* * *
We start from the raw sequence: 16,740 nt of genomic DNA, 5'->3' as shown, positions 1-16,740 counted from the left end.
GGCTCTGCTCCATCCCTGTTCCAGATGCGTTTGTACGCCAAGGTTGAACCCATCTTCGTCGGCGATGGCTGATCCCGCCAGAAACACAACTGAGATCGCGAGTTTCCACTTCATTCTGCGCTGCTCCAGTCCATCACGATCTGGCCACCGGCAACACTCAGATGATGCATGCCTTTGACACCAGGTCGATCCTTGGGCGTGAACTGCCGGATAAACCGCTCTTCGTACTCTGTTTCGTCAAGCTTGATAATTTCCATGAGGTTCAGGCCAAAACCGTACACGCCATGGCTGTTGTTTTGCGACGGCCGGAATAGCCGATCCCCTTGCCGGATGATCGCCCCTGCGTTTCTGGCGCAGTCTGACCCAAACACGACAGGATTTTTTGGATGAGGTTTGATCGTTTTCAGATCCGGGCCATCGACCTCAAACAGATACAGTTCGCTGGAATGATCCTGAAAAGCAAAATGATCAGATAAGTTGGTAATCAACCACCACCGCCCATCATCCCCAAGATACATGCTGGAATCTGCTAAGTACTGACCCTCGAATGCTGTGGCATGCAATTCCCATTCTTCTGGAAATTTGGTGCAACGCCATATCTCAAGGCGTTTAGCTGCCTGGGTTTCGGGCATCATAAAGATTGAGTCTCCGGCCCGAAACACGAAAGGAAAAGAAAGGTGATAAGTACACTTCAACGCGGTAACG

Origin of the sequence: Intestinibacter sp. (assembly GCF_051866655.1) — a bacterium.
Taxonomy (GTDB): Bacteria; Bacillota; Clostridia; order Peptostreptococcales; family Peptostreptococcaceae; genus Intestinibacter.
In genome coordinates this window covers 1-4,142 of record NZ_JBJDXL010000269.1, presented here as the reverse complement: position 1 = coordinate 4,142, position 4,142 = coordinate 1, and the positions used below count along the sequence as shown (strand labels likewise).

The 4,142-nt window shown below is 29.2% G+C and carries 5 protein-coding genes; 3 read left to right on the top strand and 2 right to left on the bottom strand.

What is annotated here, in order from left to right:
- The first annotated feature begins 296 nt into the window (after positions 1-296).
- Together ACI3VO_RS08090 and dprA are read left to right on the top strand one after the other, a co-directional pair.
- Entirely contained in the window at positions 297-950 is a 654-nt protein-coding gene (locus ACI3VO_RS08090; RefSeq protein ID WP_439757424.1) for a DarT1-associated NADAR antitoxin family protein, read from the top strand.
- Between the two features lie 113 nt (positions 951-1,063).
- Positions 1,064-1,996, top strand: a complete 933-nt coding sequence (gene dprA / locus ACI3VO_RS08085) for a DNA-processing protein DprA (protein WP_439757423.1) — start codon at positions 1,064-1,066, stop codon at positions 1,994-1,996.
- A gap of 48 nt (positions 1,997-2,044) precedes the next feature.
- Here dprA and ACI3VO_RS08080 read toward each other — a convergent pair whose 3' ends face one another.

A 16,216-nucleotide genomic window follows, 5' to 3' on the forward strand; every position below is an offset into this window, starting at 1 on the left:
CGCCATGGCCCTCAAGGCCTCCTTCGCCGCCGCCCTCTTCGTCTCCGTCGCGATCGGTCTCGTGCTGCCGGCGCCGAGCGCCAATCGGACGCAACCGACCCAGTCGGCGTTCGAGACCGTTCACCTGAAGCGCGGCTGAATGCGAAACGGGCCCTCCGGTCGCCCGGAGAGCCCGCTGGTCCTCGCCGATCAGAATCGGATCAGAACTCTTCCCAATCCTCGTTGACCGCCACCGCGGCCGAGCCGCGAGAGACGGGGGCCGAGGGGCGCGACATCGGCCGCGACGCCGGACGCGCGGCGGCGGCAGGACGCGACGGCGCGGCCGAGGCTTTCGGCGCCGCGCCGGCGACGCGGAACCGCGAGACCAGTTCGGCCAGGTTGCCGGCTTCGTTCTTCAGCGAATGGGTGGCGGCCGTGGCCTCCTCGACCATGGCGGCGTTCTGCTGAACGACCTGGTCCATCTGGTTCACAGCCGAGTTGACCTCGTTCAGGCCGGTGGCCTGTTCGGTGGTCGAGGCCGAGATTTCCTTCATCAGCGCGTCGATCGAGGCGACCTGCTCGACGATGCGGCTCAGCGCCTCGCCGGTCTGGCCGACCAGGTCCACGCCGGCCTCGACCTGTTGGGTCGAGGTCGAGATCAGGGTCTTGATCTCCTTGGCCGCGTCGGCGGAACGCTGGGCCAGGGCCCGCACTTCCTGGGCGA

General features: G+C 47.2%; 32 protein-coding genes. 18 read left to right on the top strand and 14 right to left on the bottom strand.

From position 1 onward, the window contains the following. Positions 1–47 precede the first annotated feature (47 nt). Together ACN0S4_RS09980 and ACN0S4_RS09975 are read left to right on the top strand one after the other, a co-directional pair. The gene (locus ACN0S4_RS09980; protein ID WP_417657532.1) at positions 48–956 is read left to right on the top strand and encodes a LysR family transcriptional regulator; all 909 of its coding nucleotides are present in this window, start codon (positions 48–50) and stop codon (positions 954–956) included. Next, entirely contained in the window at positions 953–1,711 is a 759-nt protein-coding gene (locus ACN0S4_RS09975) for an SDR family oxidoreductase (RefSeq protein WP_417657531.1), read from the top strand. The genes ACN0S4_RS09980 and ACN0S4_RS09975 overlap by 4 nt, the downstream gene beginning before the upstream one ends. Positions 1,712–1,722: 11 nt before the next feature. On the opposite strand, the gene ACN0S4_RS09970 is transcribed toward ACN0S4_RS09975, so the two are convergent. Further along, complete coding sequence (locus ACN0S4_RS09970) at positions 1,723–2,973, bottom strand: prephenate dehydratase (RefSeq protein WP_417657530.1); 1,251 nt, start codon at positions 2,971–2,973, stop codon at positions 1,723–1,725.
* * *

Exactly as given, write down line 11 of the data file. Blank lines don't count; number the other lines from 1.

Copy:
- Between the two features lie 113 nt (positions 951-1,063).